Four Questions For Any Character Piece

Sometimes you have a character in mind. No situation, no world. You don't even know what the character will do, let alone what they want. It's just the character. What exactly do you do with them?

Four Questions For Any Character Piece
John Travolta in Saturday Night Fever

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An idea can come from anywhere.

Sometimes you have a character in mind. No situation, no world. You don't even know what the character will do, let alone what they want.

It's just the character.

What exactly do you do with them?

Chances are, unless this character lends itself to action or a specific genre, this will be a smaller movie.

And smaller or not, you're still going to have to find a story. You're still going to need a narrative.

Here are four questions worth asking about any character, but are perhaps even more crucial for the character piece.

They're not meant to be a magic bullet. They're meant to help you make decisions by keeping what's important in front of you.

1) What RESONATES WITH YOU about this character?

Figure out what interest you about this character. Identify it clearly. Write it in a sentence. Don't be wishy-washy about it. Be 100% intentional.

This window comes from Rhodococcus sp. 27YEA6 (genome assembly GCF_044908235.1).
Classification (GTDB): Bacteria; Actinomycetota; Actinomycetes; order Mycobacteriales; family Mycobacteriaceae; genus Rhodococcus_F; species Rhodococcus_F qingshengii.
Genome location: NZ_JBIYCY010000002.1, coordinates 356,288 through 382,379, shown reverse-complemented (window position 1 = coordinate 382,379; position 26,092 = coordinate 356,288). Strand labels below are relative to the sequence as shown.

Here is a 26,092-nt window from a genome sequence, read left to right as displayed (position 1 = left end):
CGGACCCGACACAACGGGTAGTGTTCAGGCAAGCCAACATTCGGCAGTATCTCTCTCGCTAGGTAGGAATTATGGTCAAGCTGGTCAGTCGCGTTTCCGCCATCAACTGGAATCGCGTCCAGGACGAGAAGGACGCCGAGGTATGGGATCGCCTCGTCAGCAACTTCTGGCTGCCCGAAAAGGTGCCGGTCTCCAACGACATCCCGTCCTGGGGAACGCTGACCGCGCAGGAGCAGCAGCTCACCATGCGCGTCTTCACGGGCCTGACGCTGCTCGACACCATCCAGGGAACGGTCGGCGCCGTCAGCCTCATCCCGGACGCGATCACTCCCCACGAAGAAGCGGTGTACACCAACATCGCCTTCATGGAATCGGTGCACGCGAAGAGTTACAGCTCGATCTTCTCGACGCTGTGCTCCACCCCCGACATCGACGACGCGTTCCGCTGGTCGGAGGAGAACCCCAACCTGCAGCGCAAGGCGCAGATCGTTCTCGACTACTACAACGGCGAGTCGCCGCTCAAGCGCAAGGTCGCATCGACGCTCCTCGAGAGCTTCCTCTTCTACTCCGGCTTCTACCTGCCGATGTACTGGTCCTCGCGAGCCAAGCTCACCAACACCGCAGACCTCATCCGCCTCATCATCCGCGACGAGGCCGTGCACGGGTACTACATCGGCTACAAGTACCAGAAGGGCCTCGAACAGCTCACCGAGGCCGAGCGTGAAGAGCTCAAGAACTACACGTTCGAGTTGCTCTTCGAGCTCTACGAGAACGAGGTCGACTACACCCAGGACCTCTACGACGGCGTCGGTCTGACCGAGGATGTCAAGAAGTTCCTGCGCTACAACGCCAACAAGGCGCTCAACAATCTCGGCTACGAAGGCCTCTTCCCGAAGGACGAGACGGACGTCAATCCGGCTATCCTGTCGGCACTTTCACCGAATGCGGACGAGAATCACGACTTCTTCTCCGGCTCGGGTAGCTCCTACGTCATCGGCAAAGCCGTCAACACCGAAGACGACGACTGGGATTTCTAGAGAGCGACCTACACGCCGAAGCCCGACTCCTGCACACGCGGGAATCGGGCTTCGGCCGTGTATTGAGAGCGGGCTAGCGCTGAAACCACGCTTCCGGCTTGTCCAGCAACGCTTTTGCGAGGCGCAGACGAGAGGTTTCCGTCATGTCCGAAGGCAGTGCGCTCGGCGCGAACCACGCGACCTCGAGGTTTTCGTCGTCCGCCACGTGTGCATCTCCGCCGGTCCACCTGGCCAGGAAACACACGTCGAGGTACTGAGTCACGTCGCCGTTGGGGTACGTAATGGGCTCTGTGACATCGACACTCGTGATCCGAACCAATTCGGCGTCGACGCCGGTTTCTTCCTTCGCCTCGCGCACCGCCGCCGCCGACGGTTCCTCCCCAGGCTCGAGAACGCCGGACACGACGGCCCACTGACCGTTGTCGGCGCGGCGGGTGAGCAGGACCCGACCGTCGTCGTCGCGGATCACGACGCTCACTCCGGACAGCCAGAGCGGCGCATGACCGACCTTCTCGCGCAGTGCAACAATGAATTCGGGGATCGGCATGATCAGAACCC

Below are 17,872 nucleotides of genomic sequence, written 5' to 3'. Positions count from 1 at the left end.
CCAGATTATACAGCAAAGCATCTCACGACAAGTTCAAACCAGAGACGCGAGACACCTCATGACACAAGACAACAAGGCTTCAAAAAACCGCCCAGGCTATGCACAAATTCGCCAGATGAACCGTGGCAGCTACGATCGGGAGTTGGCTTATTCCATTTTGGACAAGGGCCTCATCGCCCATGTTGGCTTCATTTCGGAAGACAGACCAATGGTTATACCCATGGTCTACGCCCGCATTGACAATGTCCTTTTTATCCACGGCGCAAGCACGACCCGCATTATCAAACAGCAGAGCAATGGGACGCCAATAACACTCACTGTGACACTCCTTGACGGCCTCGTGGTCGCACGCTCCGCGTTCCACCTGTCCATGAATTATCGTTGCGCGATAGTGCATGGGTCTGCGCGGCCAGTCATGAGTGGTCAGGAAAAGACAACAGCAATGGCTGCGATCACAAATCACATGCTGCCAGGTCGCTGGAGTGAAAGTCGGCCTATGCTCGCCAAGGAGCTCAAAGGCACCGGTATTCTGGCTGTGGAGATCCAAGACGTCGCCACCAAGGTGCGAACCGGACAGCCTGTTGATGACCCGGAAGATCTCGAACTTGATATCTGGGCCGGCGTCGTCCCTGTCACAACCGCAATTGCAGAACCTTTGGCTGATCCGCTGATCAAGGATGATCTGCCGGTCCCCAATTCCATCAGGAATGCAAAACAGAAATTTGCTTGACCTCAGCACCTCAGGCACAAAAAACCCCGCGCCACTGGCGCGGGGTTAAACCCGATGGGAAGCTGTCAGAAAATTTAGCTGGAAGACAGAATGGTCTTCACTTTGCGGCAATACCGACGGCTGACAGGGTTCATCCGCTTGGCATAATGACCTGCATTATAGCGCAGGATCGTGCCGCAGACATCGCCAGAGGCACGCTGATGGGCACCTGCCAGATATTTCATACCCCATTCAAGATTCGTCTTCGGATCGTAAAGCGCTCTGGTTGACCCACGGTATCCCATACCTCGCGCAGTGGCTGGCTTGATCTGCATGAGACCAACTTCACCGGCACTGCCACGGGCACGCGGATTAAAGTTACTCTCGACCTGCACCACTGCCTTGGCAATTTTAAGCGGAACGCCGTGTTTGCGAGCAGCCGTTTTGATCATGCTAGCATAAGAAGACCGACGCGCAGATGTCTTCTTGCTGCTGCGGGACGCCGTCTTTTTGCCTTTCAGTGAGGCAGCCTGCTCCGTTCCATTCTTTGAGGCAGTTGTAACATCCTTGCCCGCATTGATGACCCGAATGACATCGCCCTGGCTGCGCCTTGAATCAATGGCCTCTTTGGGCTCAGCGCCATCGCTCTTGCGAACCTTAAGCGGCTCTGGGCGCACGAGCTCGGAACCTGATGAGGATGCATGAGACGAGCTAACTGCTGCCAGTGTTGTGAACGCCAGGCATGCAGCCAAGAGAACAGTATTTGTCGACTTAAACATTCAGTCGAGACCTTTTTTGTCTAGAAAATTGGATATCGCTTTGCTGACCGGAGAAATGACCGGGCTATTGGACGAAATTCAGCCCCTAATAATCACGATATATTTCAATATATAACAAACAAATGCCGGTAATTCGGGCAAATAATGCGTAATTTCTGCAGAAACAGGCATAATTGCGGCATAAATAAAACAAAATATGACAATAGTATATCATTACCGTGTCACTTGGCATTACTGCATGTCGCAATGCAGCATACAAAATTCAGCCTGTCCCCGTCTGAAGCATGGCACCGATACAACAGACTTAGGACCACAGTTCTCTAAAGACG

Some examples:

  • CHARACTER A: This guy is so young and already trapped inside the small world of his city block. He has closed himself off to so many other options and doesn't even know it.
  • CHARACTER B: Curmudgeons get to say what we all want to say sometimes, which is fun. But deep down, he is unhappy, and I really want to see someone like this care about others for unselfish reasons.
  • CHARACTER C: I am brokenhearted for this character. His situation terrifies me, and I want to see him move on, even though I don't know how he could.

It doesn't matter so much what it is, as long as it's specific. This is something you are going to want to explore and not veer too far away from.

If this aspect of the character resonates with you, you have to trust it will resonate with others.

2) What is UNIQUE about this character? Why or how are they different than other people?

Some characters are indeed the so-called everyman. They are an ordinary person thrust into an extraordinary situation. But a situation wasn't the starting point here, a character was. (We get into all the possible starting points in The Idea To Outline course.)

If this character inspires you enough to want to write a screenplay around them, there is something unique about them. Identify it. Call it out. This is usually obvious as it is the first thing you consider about them.

  • CHARACTER A: Dude can dance. He has a creative side that he doesn't recognize as such.
  • CHARACTER B: He has OCD, and his anxiety has created coping mechanisms to keep him from the world.
  • CHARACTER C: He is emotionally broken and wants nothing to do with the world.

We call this out and identify it because we don't want it to become incidental. It should remain relevant in the film.